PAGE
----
Even if there are cases where a male or a female has engaged in extramarital sex, the family should refer the case to the court of law rather than carrying out their own punishment. Moreover the Quran says that at least four eye witnesses are required to prove the crime of Adultery. Both the adulterers and the adulteress cannot be punished unless they confess the crime or there is sufficient evidence against them. Islam does not give the right to any of the family member to carry out honour killing.
The people who are committing or allowing honour killings are tainting the name of Islam with unrelated cultures and social practices. It is better to say that they are not practicing Muslims. Where is it written in the Quran that if you see a wife, daughter or a sister with a man you can kill her? It does say that if you do not want to live with them tell her to leave the house or divorce your wife but does not say that you can kill them. This is simply the use of religion to clean your dirty linen. All the talk about cultural sanction of honour killing is nonsense.
In the last few years there has been a growing movement against Karo Kari by different sections of the civil society including the media and the human rights groups and the NGOs. There have been persistent demands by non-government organisations (NGOs) and organisations like the Human Rights Commission of Pakistan (HRCP) for the amendment of laws to punish the perpetrators of Karo-Kari severely.
The media and the NGOs have played a remarkable role in bringing into light this issue of Karo Kari. Today more people are aware of the issues of honour killing in different parts of Pakistan especially in Sindh. People believe that the NGOs have not yet out framed any permanent solutions to the problems of honour killing. There is not even a single shelter home in five districts of Sindh for the victims of Karo Kari.
The people of the civil society are very vocal about it and lots of changes have been made in the law as a result of work done by the civil society organizations but they cannot take over the whole work of the State as it is a huge task. In fact,, it is the responsibility of the State to provide protection to the women for which the State needs to develop a whole system.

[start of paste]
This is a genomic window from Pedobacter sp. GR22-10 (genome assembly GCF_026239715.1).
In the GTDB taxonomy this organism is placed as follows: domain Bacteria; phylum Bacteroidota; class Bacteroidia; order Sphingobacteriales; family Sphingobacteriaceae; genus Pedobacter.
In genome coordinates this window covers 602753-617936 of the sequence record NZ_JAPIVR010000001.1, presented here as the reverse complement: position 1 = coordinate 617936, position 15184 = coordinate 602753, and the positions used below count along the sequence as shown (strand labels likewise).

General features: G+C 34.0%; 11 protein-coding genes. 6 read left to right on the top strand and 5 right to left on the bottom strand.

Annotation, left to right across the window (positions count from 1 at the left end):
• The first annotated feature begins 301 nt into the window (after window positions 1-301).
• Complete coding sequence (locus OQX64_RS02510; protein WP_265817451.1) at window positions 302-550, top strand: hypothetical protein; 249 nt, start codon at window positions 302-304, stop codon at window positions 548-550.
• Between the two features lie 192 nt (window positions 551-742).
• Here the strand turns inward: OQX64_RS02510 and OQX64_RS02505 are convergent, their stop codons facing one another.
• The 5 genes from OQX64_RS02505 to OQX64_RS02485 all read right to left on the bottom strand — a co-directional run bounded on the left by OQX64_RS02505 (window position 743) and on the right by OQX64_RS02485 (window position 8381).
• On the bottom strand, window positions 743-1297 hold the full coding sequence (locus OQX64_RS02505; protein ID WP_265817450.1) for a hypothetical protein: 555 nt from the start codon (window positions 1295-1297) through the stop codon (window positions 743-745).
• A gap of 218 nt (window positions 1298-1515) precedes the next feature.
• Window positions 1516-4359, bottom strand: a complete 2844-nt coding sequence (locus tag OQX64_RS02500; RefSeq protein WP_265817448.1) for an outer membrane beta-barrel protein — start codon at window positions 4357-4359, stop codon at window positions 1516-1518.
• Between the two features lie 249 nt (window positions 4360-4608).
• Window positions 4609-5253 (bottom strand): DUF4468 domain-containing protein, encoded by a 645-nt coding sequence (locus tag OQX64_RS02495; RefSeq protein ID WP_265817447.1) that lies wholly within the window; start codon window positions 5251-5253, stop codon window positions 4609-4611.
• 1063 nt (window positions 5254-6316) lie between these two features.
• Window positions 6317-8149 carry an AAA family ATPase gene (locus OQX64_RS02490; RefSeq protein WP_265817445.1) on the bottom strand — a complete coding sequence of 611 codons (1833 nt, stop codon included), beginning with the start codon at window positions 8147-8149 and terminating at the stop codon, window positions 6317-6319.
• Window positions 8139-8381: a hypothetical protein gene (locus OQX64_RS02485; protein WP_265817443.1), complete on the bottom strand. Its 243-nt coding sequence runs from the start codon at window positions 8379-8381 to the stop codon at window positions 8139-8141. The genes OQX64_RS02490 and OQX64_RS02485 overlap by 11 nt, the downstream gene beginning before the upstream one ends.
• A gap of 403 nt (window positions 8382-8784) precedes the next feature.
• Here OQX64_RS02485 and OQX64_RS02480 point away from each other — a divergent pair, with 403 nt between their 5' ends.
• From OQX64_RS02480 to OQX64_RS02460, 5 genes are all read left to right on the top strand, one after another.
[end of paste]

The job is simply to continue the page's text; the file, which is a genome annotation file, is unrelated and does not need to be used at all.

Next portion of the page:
The religious leaders should also play their positive role by preaching the people according to the Islamic point of view as to what are the rights of a woman in Islam rather than just considering them as a commodity.
Unless and until we provide security, education, economic empowerment and other means of livelihood to our women its is really hard for us to get rid of the evil practice of Karo Kari or honor killings. Representatives of the State needed to be educated to discourage such practices in Pakistan.
The police should make committees and the role of the committee should examine the incidents of Karo Kari and collect all the facts; follow up each and every case in detail and punish the real culprits. The police should be sensitized as they are also involved in this Jirga system. There is no doubt that we need to abolish the Jirga feudal system and hit the patriarchic system.
Since the problem of honor killing or Karo Kari is a social one and has nothing to do with the religion. So far no law has been passed by the Government to completely stop this evil practice. Even more alarming is the fact that the number of Karo Kari cases have been increasing since 2001 and many of such cases remain unrecorded or unreported.
It is no doubt the responsibility of the authorities to prevent these killings by investigating and punishing the perpetrators. But unfortunately both the police and judges display gender bias in favour of men who have killed women or girls for alleged breaches of honour.
References:-
1. http://www.mtholyoke.edu/~shusain/governmentaction.html
2. http://www.stophonourkillings.com/?q=node/8359

About the Author: The author is a student and can be reached at rababfizah@gmail.com

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Author: Sri Lanka Guardian